IRELAND V ENGLAND: Champions Ireland downed in Dublin by impressive England display

england defeated ireland in dublin
england defeated ireland in dublin


England produced a stunning performance to take a five match point haul out of Dublin as they downed champions Ireland at the first hurdle of this year's Guinness Six Nations Championship.

The sides had gone hammer and tong at each other for over an hour before England began to gain a foothold and made the Irish pay time after time for their mistakes.

England's lightning start brought immediate dividend, Jonny May racing into the left corner in a try created by a smart lineout ruse.

Jamie George fired the lineout ball straight to Tuilagi at 12, and the Leicester wrecking-ball handed England the attacking platform.

May did the rest on the short side, with captain Owen Farrell's touchline conversion putting the visitors 7-0 to the good right from the off.

Ireland's Cian Healy scores a try against England

Ireland's Cian Healy scores a try against England

May's loose kick to touch handed Ireland a good attacking platform though, and Sexton slotted a regulation penalty to put the first home points on the board.

Tom Curry was sin-binned for England for a late and shoulder-charge tackle on Keith Earls before Maro Itoje was fortunate to avoid a yellow card for taking out the airborne Earls.

Ireland could not exploit the territorial advantage of that penalty, leaving England still leading 7-3 after 20 minutes.

England negotiated Curry's sin-bin without conceding any points, but no sooner had the Sale flanker returned than Cian Healy bundled home for the Irish.

England conceded a cheap offside penalty midway inside their own half, and Sexton punted to the corner instead of going for goal.

Ireland vindicated the decision straight away, Healy ploughing over after the lineout, with Sexton's conversion putting the hosts 10-7 up.

Uncharacteristic Irish errors gifted England the lead with Elliot Daly nipping in after Jacob Stockdale misread the Wasps star's grubber kick.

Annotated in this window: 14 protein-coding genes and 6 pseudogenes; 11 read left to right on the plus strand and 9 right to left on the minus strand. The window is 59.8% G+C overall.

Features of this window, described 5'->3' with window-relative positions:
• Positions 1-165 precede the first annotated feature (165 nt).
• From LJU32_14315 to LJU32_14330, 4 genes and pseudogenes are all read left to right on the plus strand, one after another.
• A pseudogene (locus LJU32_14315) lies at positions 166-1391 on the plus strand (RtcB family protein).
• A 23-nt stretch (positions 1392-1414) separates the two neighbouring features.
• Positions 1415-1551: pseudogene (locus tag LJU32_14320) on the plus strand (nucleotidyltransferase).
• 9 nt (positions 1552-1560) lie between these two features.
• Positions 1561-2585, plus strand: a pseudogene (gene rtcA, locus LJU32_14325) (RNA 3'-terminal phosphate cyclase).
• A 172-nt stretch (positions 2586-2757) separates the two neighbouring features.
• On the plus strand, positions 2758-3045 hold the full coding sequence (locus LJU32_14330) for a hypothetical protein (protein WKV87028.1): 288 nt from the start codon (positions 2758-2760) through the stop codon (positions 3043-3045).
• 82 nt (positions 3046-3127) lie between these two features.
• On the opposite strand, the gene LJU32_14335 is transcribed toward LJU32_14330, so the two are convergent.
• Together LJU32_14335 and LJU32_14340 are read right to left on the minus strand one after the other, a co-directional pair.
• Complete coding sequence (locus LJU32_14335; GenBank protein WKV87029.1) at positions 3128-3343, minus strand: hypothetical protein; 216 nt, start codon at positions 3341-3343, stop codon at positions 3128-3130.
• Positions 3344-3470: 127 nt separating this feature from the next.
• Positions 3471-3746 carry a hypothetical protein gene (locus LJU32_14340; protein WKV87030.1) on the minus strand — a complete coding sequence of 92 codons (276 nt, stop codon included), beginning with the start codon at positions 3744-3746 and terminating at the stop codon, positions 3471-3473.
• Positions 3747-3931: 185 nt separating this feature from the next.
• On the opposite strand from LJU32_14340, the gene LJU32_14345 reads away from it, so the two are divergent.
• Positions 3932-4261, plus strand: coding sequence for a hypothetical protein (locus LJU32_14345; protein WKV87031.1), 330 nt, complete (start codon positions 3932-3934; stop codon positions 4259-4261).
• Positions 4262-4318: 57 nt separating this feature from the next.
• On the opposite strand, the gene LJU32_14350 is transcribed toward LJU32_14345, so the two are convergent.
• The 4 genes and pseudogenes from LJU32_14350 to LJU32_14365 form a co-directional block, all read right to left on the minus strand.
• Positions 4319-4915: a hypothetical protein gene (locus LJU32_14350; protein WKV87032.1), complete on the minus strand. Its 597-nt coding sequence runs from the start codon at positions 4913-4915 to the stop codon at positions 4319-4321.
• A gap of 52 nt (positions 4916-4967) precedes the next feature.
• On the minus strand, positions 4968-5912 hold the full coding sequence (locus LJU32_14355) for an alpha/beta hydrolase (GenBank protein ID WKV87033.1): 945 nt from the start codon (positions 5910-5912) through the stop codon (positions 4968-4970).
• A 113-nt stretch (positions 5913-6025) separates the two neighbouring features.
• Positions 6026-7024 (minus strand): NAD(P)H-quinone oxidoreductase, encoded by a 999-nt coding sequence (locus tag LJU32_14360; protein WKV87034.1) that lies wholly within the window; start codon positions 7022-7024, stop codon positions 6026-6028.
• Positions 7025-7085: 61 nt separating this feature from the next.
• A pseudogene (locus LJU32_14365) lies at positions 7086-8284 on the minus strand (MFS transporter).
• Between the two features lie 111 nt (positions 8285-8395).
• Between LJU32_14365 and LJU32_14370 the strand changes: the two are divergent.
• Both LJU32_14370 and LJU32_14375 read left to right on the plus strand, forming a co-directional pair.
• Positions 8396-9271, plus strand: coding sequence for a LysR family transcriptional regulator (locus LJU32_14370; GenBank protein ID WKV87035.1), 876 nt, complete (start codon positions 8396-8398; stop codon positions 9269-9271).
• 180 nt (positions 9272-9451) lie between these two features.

England only had the platform because of Henshaw's botched clearance, with the full-back curiously opting to use his less-favoured left foot and flopping his effort as a result.

Farrell's pinpoint conversion put England 14-10 to the good on the half hour, with the fly-half posting a penalty to stretch that lead by three at the break.

Mako Vunipola was denied a try due to a double movement, with Farrell posting the penalty to close the half and put England 17-10 ahead.

After a lively 15 minutes of the second half, the first big opportunity of points came to Ireland, Sexton slotting over a penalty to reduce the arrears to four points.

On the hour mark, Farrell had a chance for another three points but he missed the 41m effort.

England's dominance continued and although there was some controversy when Henry Slade looked to be ahead of May when the winger kicked the ball ahead for him to run in and score a third England try - confirmed by the TMO- even with Farrell's missed conversion, the English were nine points clear at 22-13 after 66 minutes.

And four minutes later the lead was 25-13, Farrell banging over a 42m penalty.

Four minutes from the end any chance of Ireland getting anything out of the game were gone when Slade intercepted Sexton's pass 10m from the line, the English centre stumbling over to secure the try scoring bonus point, Farrell adding the extras for 32-13.

There was a consolation at the end for replacement Irish scrumhalf, John Cooney, crossing for his first international try - Sexton converting to reduce the deficit to 20-32.